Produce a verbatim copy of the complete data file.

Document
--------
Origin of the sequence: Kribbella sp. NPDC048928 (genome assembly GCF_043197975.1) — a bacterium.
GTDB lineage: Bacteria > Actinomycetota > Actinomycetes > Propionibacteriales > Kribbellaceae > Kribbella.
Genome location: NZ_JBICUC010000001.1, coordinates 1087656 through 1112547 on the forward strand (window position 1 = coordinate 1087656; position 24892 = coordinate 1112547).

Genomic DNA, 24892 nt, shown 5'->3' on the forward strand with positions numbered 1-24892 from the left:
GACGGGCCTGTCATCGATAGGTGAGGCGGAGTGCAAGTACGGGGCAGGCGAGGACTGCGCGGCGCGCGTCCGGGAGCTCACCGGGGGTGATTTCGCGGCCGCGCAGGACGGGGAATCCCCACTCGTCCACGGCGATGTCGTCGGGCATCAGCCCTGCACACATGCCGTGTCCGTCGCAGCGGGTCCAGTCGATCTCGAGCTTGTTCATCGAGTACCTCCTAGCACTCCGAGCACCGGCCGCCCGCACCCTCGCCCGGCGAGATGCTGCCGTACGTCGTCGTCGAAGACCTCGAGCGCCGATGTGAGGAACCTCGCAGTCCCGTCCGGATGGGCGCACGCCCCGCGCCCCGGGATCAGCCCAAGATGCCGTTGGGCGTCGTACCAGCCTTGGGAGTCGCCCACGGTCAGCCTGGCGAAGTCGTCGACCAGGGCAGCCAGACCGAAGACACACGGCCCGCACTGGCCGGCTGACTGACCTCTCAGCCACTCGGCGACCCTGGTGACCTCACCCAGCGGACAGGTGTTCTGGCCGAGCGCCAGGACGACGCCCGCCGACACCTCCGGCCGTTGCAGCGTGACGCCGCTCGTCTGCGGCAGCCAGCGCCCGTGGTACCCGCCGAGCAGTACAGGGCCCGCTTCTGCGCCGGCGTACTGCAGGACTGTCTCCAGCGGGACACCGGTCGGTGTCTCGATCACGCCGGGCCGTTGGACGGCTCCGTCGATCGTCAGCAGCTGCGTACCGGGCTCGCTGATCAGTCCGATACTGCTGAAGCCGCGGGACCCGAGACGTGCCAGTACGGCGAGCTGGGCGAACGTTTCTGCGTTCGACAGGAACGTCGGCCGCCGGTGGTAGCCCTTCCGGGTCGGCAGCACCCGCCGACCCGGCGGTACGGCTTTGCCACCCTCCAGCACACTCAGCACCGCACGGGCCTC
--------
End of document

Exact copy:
Origin of the sequence: Kribbella sp. NPDC048928 (genome assembly GCF_043197975.1) — a bacterium.
GTDB lineage: Bacteria > Actinomycetota > Actinomycetes > Propionibacteriales > Kribbellaceae > Kribbella.
Genome location: NZ_JBICUC010000001.1, coordinates 1087656 through 1112547 on the forward strand (window position 1 = coordinate 1087656; position 24892 = coordinate 1112547).

Genomic DNA, 24892 nt, shown 5'->3' on the forward strand with positions numbered 1-24892 from the left:
GACGGGCCTGTCATCGATAGGTGAGGCGGAGTGCAAGTACGGGGCAGGCGAGGACTGCGCGGCGCGCGTCCGGGAGCTCACCGGGGGTGATTTCGCGGCCGCGCAGGACGGGGAATCCCCACTCGTCCACGGCGATGTCGTCGGGCATCAGCCCTGCACACATGCCGTGTCCGTCGCAGCGGGTCCAGTCGATCTCGAGCTTGTTCATCGAGTACCTCCTAGCACTCCGAGCACCGGCCGCCCGCACCCTCGCCCGGCGAGATGCTGCCGTACGTCGTCGTCGAAGACCTCGAGCGCCGATGTGAGGAACCTCGCAGTCCCGTCCGGATGGGCGCACGCCCCGCGCCCCGGGATCAGCCCAAGATGCCGTTGGGCGTCGTACCAGCCTTGGGAGTCGCCCACGGTCAGCCTGGCGAAGTCGTCGACCAGGGCAGCCAGACCGAAGACACACGGCCCGCACTGGCCGGCTGACTGACCTCTCAGCCACTCGGCGACCCTGGTGACCTCACCCAGCGGACAGGTGTTCTGGCCGAGCGCCAGGACGACGCCCGCCGACACCTCCGGCCGTTGCAGCGTGACGCCGCTCGTCTGCGGCAGCCAGCGCCCGTGGTACCCGCCGAGCAGTACAGGGCCCGCTTCTGCGCCGGCGTACTGCAGGACTGTCTCCAGCGGGACACCGGTCGGTGTCTCGATCACGCCGGGCCGTTGGACGGCTCCGTCGATCGTCAGCAGCTGCGTACCGGGCTCGCTGATCAGTCCGATACTGCTGAAGCCGCGGGACCCGAGACGTGCCAGTACGGCGAGCTGGGCGAACGTTTCTGCGTTCGACAGGAACGTCGGCCGCCGGTGGTAGCCCTTCCGGGTCGGCAGCACCCGCCGACCCGGCGGTACGGCTTTGCCACCCTCCAGCACACTCAGCACCGCACGGGCCTC